Find a League In Your Area
By Stephanie LaFevers
Photography by Ralph Younger and Greg Roach
This article appeared in the Winter 1996 issue of HardBall Magazine
Robert Stay, manager of the Sand Springs
Liners, during the Tulsa MSBL's 1996 All-Star Game.
Photo by Ralph Younger.
Since 1989, Robert Stay has managed the Sand Springs Liners of the Tulsa MSBL. Stay, who has spinal arthritis, can no longer play baseball competitively, but he has not let that deter him from participating in the MSBL.
An average high school ballplayer, Stay also played football, ran track and rode in the rodeo until 1973, when he injured his back while pole vaulting. Arthritis ensued, causing his vertebrae to fuse. His neck and back became rigid and his spine developed a forward curvature.
"The first ten years after the accident, I could still do just about anything,” Stay explained. "For the last ten years though, I've just been too stiff to do many things. If I really want to do something I put up with the pain. Medication helps,” he added.
Stay says he misses playing ball. "But I'm still involved in coaching and that keeps me happy. A lot of people with arthritis stay home and sit around. Doctors told me the best thing I could do was keep active,” Stay said.
He does play occasionally. "Every once in a while I practice with the team—take a few cuts and ground balls. If we have a big lead in a game, I'll bat and play first for a couple of innings,” he said. Besides managing the Liners, Stay referees high school basketball, and umpires high school baseball and softball. He also coached his three girls--Kenya, Traci and Kimberly--in baseball and basketball until they reached the seventh grade. Wife Sandy cheered them on at every game.
Sandy and the girls have watched Robert and his team win the Tulsa MSBL championship four of the last seven years. In 1996, the Liners went 20-0 in regular season play, then swept four playoff games to record their second undefeated season in four years.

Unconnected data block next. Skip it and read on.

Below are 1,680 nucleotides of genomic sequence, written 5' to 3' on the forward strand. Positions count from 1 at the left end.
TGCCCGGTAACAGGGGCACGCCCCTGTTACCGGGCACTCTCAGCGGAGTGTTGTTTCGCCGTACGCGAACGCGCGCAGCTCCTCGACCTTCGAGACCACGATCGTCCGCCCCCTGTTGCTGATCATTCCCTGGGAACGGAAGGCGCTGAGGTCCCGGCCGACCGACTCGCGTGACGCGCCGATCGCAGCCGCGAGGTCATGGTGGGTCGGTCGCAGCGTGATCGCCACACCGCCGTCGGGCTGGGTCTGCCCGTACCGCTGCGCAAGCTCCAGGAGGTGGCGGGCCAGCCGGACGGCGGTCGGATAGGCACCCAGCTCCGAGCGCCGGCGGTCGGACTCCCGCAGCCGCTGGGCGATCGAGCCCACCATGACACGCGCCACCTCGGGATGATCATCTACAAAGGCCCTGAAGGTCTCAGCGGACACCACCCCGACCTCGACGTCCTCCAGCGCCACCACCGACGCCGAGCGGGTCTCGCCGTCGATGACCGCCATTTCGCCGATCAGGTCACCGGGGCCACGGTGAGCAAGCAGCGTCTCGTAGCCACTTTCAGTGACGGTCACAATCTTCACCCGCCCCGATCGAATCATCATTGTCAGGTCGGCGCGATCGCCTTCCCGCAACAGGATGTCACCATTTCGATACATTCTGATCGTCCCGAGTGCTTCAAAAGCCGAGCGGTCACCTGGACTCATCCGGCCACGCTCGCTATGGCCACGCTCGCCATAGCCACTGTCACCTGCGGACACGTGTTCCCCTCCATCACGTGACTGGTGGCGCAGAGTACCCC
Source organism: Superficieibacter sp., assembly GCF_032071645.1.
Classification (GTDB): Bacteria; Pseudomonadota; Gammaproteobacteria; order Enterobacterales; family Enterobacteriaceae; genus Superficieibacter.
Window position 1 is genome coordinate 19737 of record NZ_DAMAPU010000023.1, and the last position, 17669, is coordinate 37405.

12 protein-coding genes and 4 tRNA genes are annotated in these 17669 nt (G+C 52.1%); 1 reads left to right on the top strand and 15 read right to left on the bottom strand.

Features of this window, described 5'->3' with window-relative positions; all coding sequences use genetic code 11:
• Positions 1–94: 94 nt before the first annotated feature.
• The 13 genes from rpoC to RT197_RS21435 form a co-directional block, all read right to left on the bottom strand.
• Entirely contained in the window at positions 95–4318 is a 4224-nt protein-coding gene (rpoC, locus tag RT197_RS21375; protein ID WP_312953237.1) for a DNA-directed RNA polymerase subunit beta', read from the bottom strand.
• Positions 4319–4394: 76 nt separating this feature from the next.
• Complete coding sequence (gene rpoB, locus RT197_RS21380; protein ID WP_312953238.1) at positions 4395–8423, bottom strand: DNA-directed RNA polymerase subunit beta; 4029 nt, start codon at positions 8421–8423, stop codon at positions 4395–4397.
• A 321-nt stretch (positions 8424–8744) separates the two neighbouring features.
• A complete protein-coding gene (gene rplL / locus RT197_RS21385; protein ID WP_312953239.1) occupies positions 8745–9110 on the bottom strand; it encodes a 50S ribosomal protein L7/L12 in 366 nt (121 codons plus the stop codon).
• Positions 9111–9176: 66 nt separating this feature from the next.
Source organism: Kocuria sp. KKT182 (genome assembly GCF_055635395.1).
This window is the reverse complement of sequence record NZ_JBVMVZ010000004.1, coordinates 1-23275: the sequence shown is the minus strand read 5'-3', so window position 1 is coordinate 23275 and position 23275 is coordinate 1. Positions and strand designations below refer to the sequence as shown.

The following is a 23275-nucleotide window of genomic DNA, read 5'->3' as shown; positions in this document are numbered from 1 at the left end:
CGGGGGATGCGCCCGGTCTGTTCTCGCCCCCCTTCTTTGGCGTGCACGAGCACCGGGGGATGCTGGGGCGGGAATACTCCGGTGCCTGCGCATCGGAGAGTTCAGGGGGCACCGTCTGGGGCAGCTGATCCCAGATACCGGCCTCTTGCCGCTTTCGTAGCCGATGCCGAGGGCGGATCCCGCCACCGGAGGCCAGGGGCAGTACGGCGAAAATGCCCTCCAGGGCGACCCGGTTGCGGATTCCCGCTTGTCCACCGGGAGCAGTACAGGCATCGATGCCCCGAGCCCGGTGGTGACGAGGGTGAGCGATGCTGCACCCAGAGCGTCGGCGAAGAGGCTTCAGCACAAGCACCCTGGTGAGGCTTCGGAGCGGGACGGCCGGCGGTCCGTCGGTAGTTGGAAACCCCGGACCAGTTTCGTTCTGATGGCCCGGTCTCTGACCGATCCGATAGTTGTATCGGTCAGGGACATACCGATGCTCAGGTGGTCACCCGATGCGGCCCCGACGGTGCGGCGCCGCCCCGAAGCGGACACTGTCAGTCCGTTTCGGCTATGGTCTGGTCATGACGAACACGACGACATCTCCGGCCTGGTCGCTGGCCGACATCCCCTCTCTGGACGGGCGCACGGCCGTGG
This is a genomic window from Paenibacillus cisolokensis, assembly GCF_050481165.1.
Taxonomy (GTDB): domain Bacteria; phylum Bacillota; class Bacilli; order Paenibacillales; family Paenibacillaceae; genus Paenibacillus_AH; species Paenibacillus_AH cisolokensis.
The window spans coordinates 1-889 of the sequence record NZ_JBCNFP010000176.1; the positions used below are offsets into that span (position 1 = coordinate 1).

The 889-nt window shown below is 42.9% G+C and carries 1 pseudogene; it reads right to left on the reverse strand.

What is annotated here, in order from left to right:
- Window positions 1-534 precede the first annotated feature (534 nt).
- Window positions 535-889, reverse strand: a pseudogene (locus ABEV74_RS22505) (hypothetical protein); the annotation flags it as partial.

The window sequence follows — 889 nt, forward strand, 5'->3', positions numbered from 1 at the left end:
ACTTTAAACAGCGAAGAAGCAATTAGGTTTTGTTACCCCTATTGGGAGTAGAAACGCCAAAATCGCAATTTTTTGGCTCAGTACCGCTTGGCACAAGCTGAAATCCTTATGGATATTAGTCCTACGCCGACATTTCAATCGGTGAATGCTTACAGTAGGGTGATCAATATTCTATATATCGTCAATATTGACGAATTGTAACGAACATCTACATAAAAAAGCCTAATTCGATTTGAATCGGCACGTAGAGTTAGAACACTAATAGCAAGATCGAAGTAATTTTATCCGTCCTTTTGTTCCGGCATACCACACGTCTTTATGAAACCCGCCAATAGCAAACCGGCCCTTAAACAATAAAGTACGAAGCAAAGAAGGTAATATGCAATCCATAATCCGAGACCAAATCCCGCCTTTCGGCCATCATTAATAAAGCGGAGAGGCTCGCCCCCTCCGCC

The Liners have made the trek to Arizona every year since 1989. "Our best Series was '92. We were 5-1 in the round robin, but lost in the first playoff round,” Stay recalled. For the past six years, the Liners have also competed in the Midwest Regional in Kansas City, winning in 1993 and finishing second four times.
The '93 KC Regional was a big thrill,” said Robert. "We were down two runs in our last at-bat of a 3-inning tie-breaker and scored three to advance to the playoffs. We defeated the KC 40A team in the finals.”
"Our first year in Arizona was unforgettable too,” Stay added. "The fields, the organization, the quality of the competition.” To defray tournament expenses, the Liners held fundraisers throughout the year, including a golf tournament. Stay plays golf at least once a week with teammates or customers at Darr Equipment, a Tulsa Caterpillar dealership where he was inside salesman for 20 years.
"Robert is an inspiration to all of us,” said Tulsa MSBL Commissioner Joey Klementovicz. "In spite of his physical limitations, he's more active than most people. When our league was looking for a charity to support, we naturally thought of the Arthritis Foundation.”
In March 1996, the Tulsa MSBL, with Stay as a spokesperson, sponsored a segment of a local Arthritis Foundation Telethon. During the broadcast, Stay was featured on a video umpiring a ballgame and in a live interview. Twelve league members and umpires staffed the phones during the MSBL segment of the program.
In September 1996 the TMSBL was a presenting sponsor for "Strike Out Arthritis,” a fundraiser held in conjunction with the league All-Star Game, Home Run Derby and a Media Exhibition Game. Stay managed one of the teams.
Though hampered by chronic pain and immobility, Robert Stay has refused to give in. A look at his active lifestyle and his accomplishments gives new meaning to the phrase "staying power.”